Conventional wisdom says money can’t buy happiness, but scientists think otherwise. Opening your wallet can make you happier, research suggests, but only if you spend on the right things. The satisfaction that comes with a new iPhone or 4K TV will wear off quickly, according to Thomas Gilovich, a professor of psychology at Cornell University, who’s studied the connection between spending money and happiness. Splurging on a vacation or other experience, on the other hand, may provide lasting happiness.
Now, Gilovich has uncovered another benefit of putting your hard-earned dollars toward experiences, not things. Doing so can make you a more grateful, generous person.
Gilovich and his co-researchers, Amit Kumar and Jesse Walker, conducted several experiments to better understand how spending money in different ways affected a person’s emotions and behavior toward others. They found “a certain type of consumption — experiential consumption — is more likely to foster feelings of gratitude than the consumption of material goods. And by prompting greater feelings of gratitude, it also leads to more prosocial behavior.” The study results appeared in the journal Emotion.
“Think about how you feel when you come home from buying something new,” Gilovich said in a statement. “You might say, ‘This new couch is cool,’ but you’re less likely to say ‘I’m so grateful for that set of shelves.’ But when you come home from a vacation, you are likely to say, ‘I feel so blessed I got to go.’ People say positive things about the stuff they bought, but they don’t usually express gratitude for it — or they don’t express it as often as they do for their experiences.”
The feelings of gratitude that come after attending a concert or visiting a bucket-list destination change people’s behavior. One part of the study involved participants recalling either a significant material or experiential purchase. Then, they were asked to divide $10 between themselves and an unseen second person. Those who’d recalled an experience were significantly more generous to their partner than those who’d been instructed to think about material purchases.
The researchers had some theories about why spending money on experiences seemed to make people kinder and more generous. For one, when we buy experiences, they tend to be in line with our values, which “is likely to promote more of a sense of gratitude than dividing one’s attention between what one has and what others have,” the study’s authors wrote. Experiences also contribute to our sense of identity and social connection. Both can make us feel more grateful.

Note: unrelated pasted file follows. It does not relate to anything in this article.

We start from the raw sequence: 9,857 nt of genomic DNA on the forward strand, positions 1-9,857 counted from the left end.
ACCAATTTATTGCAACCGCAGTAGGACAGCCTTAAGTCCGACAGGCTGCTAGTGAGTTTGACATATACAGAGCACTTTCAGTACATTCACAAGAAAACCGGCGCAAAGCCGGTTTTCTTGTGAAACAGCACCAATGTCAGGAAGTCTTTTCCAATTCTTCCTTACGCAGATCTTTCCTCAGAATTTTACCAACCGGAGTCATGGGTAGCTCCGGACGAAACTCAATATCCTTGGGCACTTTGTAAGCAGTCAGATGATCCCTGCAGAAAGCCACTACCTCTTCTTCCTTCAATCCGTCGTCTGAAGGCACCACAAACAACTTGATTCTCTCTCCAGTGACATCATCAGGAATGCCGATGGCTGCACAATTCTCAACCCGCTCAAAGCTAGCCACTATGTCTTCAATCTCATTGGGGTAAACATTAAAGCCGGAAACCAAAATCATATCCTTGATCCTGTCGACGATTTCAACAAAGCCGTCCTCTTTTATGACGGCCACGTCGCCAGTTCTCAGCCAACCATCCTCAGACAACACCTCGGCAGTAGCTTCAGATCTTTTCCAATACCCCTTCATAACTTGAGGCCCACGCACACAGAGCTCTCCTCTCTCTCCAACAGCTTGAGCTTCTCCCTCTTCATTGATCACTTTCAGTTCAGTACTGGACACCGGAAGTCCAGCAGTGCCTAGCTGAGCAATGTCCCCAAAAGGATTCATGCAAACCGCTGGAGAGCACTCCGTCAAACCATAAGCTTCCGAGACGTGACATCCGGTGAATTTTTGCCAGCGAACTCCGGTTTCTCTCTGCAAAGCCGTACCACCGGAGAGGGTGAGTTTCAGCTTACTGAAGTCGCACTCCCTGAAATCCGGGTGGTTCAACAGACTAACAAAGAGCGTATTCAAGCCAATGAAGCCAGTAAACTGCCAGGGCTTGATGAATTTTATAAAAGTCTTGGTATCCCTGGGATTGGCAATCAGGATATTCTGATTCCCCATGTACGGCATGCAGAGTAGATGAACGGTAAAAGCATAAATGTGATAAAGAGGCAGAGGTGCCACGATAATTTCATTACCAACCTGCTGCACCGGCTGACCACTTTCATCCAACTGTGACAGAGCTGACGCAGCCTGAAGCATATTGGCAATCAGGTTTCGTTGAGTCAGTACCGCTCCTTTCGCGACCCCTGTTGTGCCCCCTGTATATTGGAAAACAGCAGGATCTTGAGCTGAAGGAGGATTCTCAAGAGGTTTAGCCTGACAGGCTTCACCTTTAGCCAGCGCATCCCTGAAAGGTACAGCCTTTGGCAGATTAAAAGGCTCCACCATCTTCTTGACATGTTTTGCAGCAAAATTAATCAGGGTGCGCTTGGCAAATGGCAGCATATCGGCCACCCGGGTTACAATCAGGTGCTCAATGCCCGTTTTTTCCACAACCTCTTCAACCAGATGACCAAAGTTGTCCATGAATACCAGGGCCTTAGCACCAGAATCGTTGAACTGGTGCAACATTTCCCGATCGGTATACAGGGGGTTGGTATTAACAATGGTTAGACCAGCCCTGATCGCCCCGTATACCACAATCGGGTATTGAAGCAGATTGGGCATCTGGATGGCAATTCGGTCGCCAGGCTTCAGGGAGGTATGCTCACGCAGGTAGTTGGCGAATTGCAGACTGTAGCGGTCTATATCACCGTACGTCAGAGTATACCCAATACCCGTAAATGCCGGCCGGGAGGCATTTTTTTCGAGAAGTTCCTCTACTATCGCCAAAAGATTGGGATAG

The type of gratitude people feel when reflecting on an experience they purchased matters as well. Often, our feelings of gratitude are targeted. You might feel grateful toward your grandmother because she bought you the perfect Christmas present. When you feel this kind of gratitude, you’re often inspired to give back to a specific person. But gratitude is sometimes untargeted, like when you experience a general feeling of thankfulness for having good luck. In those cases, a general feeling of gratitude can inspire you to “pay it forward” to another person.
“The emotional state of feeling grateful when there is no one to thank — when one feels grateful for being alive, for good fortune, or, yes, for an unusually satisfying experience — can lead to a powerful urge to do something with that gratitude, such as giving to anonymous others,” the researchers wrote.
The warm and fuzzy feelings that buying experiences generate could also create a “positive feedback loop,” the researchers said. People might buy experiences, feel grateful, and then buy more experiences rather than material goods to perpetuate the feeling. On a large scale, such a shift in spending habits could lead to a more generous society. The researchers even suggested governments might want to look into ways they could encourage people to buy more experiences and thus promote a cooperation and kindness.
“If public policy encouraged people to consume experiences rather than spending money on things, it would increase their gratitude and happiness and make them more generous as well,” Gilovich said.
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